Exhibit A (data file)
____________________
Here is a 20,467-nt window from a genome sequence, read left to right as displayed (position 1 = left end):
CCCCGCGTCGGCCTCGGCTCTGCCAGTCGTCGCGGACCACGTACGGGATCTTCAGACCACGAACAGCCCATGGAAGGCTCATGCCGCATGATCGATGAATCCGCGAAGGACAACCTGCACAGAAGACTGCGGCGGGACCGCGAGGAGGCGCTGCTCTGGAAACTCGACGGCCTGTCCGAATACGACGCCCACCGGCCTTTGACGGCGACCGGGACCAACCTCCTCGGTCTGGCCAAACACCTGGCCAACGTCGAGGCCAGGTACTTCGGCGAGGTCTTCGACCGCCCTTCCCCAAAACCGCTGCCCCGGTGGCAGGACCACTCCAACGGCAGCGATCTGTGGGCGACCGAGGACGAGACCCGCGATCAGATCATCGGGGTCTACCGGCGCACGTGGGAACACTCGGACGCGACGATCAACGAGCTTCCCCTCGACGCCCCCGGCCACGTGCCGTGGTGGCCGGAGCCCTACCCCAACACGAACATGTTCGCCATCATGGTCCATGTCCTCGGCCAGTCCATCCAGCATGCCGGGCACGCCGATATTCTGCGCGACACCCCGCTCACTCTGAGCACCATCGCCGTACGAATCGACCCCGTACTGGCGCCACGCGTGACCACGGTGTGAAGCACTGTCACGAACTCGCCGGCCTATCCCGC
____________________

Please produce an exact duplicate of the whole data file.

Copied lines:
Here is a 20,467-nt window from a genome sequence, read left to right as displayed (position 1 = left end):
CCCCGCGTCGGCCTCGGCTCTGCCAGTCGTCGCGGACCACGTACGGGATCTTCAGACCACGAACAGCCCATGGAAGGCTCATGCCGCATGATCGATGAATCCGCGAAGGACAACCTGCACAGAAGACTGCGGCGGGACCGCGAGGAGGCGCTGCTCTGGAAACTCGACGGCCTGTCCGAATACGACGCCCACCGGCCTTTGACGGCGACCGGGACCAACCTCCTCGGTCTGGCCAAACACCTGGCCAACGTCGAGGCCAGGTACTTCGGCGAGGTCTTCGACCGCCCTTCCCCAAAACCGCTGCCCCGGTGGCAGGACCACTCCAACGGCAGCGATCTGTGGGCGACCGAGGACGAGACCCGCGATCAGATCATCGGGGTCTACCGGCGCACGTGGGAACACTCGGACGCGACGATCAACGAGCTTCCCCTCGACGCCCCCGGCCACGTGCCGTGGTGGCCGGAGCCCTACCCCAACACGAACATGTTCGCCATCATGGTCCATGTCCTCGGCCAGTCCATCCAGCATGCCGGGCACGCCGATATTCTGCGCGACACCCCGCTCACTCTGAGCACCATCGCCGTACGAATCGACCCCGTACTGGCGCCACGCGTGACCACGGTGTGAAGCACTGTCACGAACTCGCCGGCCTATCCCGC